Klinger also discovered that some people daydream far more than others, with subjects reporting anywhere from 6 to 176 daydreams per day. Some people prove particularly "high-wattage" daydreamers—experiencing more intense daydreams than their fellows' feeble fancies. Singer notes that soldiers and others who have survived traumatic situations tend to relive their experiences in daydreams, often accompanied by vivid flashbacks.
Still, it is understandably hard to pin down precisely what's coursing through the daydreaming mind, and how often. The reason is simple: Daydreaming is a stream of consciousness, in which we tend to flit from one topic to another, floating between the past, present, and future, and between external and internal worlds. It's precisely because of that randomness that daydreamers can experience the new and surprising thought connections that lead to creativity.
"By allowing your mind the freedom to roam, the chances that you're going to have an insight are much higher. It's likely that you are going to recombine pieces of information in a novel way," says cognitive psychologist Malia Fox Mason of Columbia University.
Schooler has himself compiled a list of creative flashes that have generated inventive solutions to major problems or paved new cultural paths. First and foremost is Albert Einstein, who imagined himself running alongside a light wave, a fantasy that ultimately led to his theory of special relativity. Kary Mullis, who discovered the polymerase chain reaction—a now-indispensable method of replicating DNA—conceived the idea while daydreaming on a drive between San Francisco and his cabin in the Mendocino woods.
"The mind is inherently restless," says Schooler. "It's always looking to attend to the most interesting thing in its environment. Oftentimes, the most interesting thing is going on in the internal environment."
Spacing out can have its downside, of course—seriously impeding concentration on important tasks. In one study, Schooler asked 45 students to read a text, and found that on average they "zoned out" about 5 times in 45 minutes. In two-thirds of the episodes, participants were unaware that they had ambled off to lala-land; they continued to scan each line even though the text had turned to gibberish.
Those who pay attention to their daydreams, however, are especially likely to harvest creative insights from their reveries, Schooler has discovered. He points to Jerry Swartz, the inventor ofthe first hand-held barcode laser scanner, WiFi, and the first commercial wearable computer. Swartz always carries index cards so that if an idea occurs to him while daydreaming he can write it down before he forgets it—a habit worth imitating. "If a great idea pops into your mind and you didn't notice it, what good is it?" Schooler asks. "You need to daydream, but you also need to take stock of the content of your daydreams; otherwise you could have a creative thought and never notice it."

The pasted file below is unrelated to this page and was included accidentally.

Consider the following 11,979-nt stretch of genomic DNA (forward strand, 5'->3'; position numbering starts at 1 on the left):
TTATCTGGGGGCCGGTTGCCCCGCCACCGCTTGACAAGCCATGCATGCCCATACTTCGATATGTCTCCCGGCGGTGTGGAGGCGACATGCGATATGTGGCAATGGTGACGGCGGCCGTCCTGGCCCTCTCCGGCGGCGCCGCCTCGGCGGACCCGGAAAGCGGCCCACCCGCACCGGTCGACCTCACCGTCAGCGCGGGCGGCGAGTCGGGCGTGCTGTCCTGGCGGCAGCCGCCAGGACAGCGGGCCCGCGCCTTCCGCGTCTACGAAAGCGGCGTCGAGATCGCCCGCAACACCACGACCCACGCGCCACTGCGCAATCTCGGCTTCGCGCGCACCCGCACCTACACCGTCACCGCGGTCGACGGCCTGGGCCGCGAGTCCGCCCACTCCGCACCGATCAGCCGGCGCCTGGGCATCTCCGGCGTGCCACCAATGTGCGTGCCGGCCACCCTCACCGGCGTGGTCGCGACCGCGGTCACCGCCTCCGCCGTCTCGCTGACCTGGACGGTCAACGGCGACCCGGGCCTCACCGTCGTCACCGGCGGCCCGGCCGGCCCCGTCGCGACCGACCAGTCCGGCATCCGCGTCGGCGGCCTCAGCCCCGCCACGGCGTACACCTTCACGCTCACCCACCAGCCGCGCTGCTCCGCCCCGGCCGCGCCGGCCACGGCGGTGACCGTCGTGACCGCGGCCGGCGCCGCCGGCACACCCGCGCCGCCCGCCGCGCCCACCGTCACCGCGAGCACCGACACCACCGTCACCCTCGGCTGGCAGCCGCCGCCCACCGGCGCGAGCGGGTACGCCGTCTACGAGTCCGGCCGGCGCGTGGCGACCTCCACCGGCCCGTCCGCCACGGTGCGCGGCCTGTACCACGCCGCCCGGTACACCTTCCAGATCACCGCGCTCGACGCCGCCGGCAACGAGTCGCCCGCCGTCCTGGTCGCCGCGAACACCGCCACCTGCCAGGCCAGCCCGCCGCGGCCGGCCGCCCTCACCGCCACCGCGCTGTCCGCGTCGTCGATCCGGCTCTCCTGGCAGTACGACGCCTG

In a recent, still-unpublished study, Schooler and his colleagues asked 122 students to read a children's story on a computer screen. Each time they caught their mind wandering, they pressed the M key. He also interrupted subjects at random to ask if they had tuned out (daydreaming, and aware of it), zoned out (daydreaming, but unaware of it), or were on task. Those who were more likely to notice each time their attention drifted scored higher on a test of creativity: When asked to name all the possible uses for an everyday object such as a hanger or a toothpick, they came up with longer and more unusual lists. Hangers could be picture frames or boomerangs, backscratchers or fishing tools. Toothpicks could be antismoking aids, minipopsicle sticks, or art tools.
If creative insights are the products of daydreaming, could it be that they are the purpose of daydreaming? In that case, the seemingly aimless meanderings of our minds would, in fact, be goal-directed. Schooler agrees, but with a caveat: "It's important to distinguish between the goals of the moment and more long-term goals," he explains. "Daydreaming is typically not in the service of the goals of the moment; in fact it works against the goals of the moment. But at the same time, it likely is driven by more distant goals."